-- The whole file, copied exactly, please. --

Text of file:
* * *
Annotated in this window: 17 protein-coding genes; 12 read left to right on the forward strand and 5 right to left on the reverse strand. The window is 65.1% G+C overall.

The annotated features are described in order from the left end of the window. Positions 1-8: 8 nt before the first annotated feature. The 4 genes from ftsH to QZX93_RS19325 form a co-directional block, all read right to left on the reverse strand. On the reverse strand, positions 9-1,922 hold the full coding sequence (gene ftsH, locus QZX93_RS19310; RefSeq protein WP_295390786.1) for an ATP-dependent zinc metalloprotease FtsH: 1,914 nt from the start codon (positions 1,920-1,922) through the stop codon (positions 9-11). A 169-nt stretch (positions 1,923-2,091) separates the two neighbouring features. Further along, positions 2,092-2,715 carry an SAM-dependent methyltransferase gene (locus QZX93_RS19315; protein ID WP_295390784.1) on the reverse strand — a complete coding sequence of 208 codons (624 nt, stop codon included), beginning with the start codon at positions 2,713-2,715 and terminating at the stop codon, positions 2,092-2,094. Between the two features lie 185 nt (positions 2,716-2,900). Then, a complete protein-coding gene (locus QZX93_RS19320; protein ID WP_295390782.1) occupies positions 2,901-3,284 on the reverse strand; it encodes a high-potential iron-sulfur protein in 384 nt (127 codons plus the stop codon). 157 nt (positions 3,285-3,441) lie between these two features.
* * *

Annotated in this window: 17 protein-coding genes; 12 read left to right on the forward strand and 5 right to left on the reverse strand. The window is 65.1% G+C overall.

The annotated features are described in order from the left end of the window. Positions 1-8: 8 nt before the first annotated feature. The 4 genes from ftsH to QZX93_RS19325 form a co-directional block, all read right to left on the reverse strand. On the reverse strand, positions 9-1,922 hold the full coding sequence (gene ftsH, locus QZX93_RS19310; RefSeq protein WP_295390786.1) for an ATP-dependent zinc metalloprotease FtsH: 1,914 nt from the start codon (positions 1,920-1,922) through the stop codon (positions 9-11). A 169-nt stretch (positions 1,923-2,091) separates the two neighbouring features. Further along, positions 2,092-2,715 carry an SAM-dependent methyltransferase gene (locus QZX93_RS19315; protein ID WP_295390784.1) on the reverse strand — a complete coding sequence of 208 codons (624 nt, stop codon included), beginning with the start codon at positions 2,713-2,715 and terminating at the stop codon, positions 2,092-2,094. Between the two features lie 185 nt (positions 2,716-2,900). Then, a complete protein-coding gene (locus QZX93_RS19320; protein ID WP_295390782.1) occupies positions 2,901-3,284 on the reverse strand; it encodes a high-potential iron-sulfur protein in 384 nt (127 codons plus the stop codon). 157 nt (positions 3,285-3,441) lie between these two features.